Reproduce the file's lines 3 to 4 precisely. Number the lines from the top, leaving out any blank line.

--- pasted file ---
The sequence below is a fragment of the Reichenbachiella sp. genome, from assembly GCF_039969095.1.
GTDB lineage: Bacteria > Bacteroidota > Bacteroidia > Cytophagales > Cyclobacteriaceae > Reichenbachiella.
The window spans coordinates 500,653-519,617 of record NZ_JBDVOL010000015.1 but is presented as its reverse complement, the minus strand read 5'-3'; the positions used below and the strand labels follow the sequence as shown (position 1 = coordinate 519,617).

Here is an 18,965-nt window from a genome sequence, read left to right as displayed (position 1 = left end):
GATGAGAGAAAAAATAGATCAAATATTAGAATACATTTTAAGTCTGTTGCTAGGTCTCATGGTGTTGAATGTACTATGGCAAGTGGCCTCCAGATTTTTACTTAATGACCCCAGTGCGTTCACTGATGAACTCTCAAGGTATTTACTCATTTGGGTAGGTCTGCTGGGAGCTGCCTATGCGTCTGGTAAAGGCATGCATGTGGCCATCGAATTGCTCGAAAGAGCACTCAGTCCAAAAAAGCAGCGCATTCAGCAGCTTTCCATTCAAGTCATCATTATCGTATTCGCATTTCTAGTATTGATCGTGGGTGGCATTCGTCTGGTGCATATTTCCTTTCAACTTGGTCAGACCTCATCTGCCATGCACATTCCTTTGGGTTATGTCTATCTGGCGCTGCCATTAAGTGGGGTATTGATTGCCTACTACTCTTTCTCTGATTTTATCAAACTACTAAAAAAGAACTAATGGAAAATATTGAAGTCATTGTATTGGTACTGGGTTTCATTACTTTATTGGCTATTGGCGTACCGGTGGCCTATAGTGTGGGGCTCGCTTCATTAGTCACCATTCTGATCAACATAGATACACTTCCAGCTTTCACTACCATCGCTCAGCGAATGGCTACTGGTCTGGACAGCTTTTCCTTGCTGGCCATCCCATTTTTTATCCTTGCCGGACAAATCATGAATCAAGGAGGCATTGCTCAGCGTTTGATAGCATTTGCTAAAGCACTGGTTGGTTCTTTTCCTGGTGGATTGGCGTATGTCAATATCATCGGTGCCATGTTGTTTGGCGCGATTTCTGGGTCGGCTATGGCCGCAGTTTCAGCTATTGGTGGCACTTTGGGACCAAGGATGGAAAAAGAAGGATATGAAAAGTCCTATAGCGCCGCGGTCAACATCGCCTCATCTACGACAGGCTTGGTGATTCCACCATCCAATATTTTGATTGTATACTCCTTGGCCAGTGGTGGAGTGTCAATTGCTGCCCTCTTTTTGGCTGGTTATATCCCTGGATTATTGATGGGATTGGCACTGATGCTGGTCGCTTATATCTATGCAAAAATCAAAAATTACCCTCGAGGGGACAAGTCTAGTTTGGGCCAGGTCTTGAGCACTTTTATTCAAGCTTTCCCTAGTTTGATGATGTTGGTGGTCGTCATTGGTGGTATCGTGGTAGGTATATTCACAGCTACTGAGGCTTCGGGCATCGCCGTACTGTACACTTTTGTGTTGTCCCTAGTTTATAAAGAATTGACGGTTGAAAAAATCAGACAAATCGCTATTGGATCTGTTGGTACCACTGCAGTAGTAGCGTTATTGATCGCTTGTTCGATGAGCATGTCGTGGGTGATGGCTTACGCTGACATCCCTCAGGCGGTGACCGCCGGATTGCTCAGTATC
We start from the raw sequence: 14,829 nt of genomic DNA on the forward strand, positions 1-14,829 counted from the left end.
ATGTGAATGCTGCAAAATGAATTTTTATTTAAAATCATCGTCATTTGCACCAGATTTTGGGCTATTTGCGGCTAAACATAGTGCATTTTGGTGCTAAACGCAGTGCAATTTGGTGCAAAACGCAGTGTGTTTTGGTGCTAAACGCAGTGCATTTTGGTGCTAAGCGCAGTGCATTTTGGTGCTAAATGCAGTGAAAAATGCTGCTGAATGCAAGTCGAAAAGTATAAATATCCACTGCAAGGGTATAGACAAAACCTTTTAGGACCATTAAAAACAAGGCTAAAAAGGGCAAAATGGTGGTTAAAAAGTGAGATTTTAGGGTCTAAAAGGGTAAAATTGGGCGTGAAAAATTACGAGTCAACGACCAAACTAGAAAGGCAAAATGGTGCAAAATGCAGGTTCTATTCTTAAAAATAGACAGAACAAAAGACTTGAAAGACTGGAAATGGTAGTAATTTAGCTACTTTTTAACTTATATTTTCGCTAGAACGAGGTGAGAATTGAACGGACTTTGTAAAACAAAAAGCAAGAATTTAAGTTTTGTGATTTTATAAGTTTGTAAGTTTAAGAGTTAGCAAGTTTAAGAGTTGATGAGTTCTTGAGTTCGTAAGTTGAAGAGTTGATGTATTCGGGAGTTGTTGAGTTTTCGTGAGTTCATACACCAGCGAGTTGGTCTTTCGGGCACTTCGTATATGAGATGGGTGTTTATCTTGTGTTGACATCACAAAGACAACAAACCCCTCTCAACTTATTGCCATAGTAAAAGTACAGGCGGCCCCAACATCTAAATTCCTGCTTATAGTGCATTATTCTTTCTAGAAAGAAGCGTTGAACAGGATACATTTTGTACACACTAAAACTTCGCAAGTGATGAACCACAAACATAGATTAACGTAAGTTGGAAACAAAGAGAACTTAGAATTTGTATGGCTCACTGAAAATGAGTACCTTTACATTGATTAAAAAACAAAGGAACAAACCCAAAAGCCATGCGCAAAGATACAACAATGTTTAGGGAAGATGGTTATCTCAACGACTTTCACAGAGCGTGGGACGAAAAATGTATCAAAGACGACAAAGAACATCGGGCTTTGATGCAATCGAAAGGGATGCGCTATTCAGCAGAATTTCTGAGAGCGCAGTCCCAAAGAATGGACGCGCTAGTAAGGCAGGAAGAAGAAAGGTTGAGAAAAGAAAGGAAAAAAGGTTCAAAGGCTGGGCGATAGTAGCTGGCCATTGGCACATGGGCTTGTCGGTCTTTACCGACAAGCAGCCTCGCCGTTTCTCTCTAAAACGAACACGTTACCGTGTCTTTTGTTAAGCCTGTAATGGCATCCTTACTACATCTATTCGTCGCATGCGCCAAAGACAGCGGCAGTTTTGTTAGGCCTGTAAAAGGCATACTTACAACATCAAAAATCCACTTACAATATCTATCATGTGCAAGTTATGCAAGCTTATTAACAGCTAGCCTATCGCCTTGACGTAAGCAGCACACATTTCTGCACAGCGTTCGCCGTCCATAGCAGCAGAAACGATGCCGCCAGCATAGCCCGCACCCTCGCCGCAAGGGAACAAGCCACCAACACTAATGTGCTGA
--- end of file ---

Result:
The window spans coordinates 500,653-519,617 of record NZ_JBDVOL010000015.1 but is presented as its reverse complement, the minus strand read 5'-3'; the positions used below and the strand labels follow the sequence as shown (position 1 = coordinate 519,617).

Here is an 18,965-nt window from a genome sequence, read left to right as displayed (position 1 = left end):